Asian-Americans Face Competition From Chinese Students For College Spots

By: EW News Desk Team   Date: 29 December 2011

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29 December 2011

Asian-Americans are finding it harder to compete with foreign students, mainly from China, for a place in the college of their choice, with more US colleges opting to admit foreign students due to the higher tuition fees that they pay.

According to a report by Bloomberg, almost 200 freshmen from China enrolled in the University of California, San Diego, in 2011, up from 16 in 2009, making it a 12-fold increase. At the same time, the number of Asian-American Californians enrolled fell 29 percent to 1,230, from 1,723 in 2009.

The report added that in 2009, University of California administrators had told the San Diego campus to reduce its number of California freshmen by 500 to about 3,400 and fill the spots with out-of-state and international students. California residents pay an average of $13,234 in annual tuition while non-residents and foreigners pay $22,878.

Asian-Americans in particular suffer the most, due to the challenge of trying to distinguish themselves from other Asians coming from overseas. One in five international students in the US came from China in 2010-11, a 43 percent increase over the previous year. US colleges are also more inclined to tap the Chinese market for students takes to the rise in middle-class incomes in China that coincides with steep budget cuts at US universities.

“We’re all competing for the same goal, and the fact that they’re international makes them that much more interesting to the UCs,” said Casey Chang, a Chinese-American senior at Claremont High School in Claremont, California.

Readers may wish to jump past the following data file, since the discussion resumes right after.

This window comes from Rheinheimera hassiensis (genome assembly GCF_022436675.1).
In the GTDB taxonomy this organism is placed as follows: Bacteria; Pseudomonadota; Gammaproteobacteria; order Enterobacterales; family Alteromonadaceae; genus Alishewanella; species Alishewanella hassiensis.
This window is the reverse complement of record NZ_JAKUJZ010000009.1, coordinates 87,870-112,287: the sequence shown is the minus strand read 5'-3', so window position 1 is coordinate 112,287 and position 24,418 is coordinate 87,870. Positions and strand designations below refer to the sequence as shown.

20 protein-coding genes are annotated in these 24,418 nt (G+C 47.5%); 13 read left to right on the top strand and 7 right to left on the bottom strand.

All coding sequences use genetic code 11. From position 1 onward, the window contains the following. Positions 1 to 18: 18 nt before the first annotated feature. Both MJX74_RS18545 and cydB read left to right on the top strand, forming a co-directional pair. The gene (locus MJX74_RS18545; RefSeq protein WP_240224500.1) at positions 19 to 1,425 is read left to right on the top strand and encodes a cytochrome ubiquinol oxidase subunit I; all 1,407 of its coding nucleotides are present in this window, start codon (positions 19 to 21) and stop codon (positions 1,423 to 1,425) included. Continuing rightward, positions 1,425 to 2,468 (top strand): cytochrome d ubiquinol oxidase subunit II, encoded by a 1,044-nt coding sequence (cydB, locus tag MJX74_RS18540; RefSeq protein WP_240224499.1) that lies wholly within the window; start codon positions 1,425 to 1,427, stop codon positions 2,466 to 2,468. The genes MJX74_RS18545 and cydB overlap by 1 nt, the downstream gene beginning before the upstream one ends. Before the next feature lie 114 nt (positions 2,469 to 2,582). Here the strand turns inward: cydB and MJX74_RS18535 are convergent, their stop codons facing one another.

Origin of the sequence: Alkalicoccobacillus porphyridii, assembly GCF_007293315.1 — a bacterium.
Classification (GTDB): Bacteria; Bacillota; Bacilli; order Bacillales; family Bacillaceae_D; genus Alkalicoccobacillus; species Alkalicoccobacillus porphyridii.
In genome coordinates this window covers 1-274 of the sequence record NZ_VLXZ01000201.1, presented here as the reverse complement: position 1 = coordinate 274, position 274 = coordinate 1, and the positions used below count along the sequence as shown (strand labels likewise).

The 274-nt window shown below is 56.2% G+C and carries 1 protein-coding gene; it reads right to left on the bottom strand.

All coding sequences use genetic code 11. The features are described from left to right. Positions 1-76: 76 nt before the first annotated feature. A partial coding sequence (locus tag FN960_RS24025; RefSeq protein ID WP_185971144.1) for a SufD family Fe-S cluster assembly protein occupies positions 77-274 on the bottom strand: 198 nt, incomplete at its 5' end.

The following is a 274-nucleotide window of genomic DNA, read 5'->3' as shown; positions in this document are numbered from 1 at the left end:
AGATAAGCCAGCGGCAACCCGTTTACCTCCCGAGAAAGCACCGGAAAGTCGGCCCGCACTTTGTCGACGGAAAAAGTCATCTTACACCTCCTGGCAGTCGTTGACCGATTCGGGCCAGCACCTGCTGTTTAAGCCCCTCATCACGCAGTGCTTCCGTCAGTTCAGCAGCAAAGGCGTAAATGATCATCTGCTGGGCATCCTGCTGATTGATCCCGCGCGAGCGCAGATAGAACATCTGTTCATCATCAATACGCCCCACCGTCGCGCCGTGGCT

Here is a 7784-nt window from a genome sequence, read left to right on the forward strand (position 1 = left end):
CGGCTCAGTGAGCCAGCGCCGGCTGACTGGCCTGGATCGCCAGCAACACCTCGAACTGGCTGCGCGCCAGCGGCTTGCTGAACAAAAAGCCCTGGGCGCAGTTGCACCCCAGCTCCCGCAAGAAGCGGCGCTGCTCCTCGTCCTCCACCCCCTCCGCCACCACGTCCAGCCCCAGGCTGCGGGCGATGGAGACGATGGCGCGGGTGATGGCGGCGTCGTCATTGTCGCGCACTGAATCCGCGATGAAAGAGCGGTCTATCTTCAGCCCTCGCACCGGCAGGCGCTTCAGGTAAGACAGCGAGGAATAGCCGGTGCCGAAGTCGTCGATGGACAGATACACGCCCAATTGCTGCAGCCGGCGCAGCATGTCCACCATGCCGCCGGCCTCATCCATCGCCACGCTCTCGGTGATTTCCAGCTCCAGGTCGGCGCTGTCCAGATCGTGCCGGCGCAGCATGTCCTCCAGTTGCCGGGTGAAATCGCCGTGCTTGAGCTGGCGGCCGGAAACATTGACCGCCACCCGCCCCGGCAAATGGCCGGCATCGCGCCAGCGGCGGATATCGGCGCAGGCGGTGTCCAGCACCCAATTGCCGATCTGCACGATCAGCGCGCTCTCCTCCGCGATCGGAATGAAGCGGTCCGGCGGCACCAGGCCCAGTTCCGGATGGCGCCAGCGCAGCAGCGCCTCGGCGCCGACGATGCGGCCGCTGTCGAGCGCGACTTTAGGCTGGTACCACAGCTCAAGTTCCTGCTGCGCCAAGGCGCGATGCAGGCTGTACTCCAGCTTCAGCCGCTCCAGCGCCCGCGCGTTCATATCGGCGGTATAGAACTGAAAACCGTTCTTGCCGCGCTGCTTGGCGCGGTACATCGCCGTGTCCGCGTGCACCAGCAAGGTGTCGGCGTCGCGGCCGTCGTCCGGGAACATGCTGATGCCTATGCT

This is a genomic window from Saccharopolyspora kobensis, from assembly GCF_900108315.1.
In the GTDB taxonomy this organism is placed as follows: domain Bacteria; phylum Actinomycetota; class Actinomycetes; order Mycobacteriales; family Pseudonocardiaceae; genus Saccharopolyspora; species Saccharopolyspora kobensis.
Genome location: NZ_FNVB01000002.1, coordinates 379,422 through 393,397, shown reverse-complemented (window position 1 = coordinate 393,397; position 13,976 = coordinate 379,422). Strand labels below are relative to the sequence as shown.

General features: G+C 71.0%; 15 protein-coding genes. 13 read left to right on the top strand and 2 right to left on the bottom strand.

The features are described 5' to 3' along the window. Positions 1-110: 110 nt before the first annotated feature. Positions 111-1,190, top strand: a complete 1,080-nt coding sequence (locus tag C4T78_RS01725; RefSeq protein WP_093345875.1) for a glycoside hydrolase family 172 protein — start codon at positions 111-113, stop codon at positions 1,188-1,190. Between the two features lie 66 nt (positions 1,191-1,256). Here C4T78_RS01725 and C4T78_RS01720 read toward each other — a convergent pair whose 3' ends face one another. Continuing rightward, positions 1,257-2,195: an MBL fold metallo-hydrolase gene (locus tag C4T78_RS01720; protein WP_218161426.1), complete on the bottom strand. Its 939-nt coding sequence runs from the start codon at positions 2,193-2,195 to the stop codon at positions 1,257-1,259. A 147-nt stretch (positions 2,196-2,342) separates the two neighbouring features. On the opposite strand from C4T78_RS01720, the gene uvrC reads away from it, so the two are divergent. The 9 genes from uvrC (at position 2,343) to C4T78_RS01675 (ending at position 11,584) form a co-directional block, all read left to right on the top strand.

Mitchell Chang, an education professor at UCLA, added that the existing admission policies at US colleges already handicap Asian-Americans who intend to further their education, due to their preferences for first-generation college students. For instance, a low-income Latino or African-American student is likely to be chosen for admission over a middle-income Asian-American whose parents went to college.

“When you add this new trend on top of the political shifts, you might have a double whammy that tends to disadvantage Asian-Americans,” said Mitchell Chang.

According to Patrick Callan, the president of the Higher Education Policy Institute, while some US universities do admit foreign students for legitimate educational reasons, these colleges may also be abdicating their responsibility to educate their own citizens.

“At what point is this not diversifying the student population and just becomes another form of revenue chasing?” said Callan. “We’re in some danger of simply taking whoever can pay the most.”

At the same time, foreign students also believe that they are under unfair scrutiny by other students who think they’re only there because they pay more.

“They think ‘The foreign students, they admit some who are not fit, maybe they’re not good at academics,’” said Zijin Xiao, 20, a UC freshman from Shenzhen, China. “It makes me upset.”

Others though understand the trade-off made by the universities.

“I need the education and they need my money,” said Xiaojing Pang, 22, a communications major from Guangdong province.

Related: Infographic: China vs. America in Education

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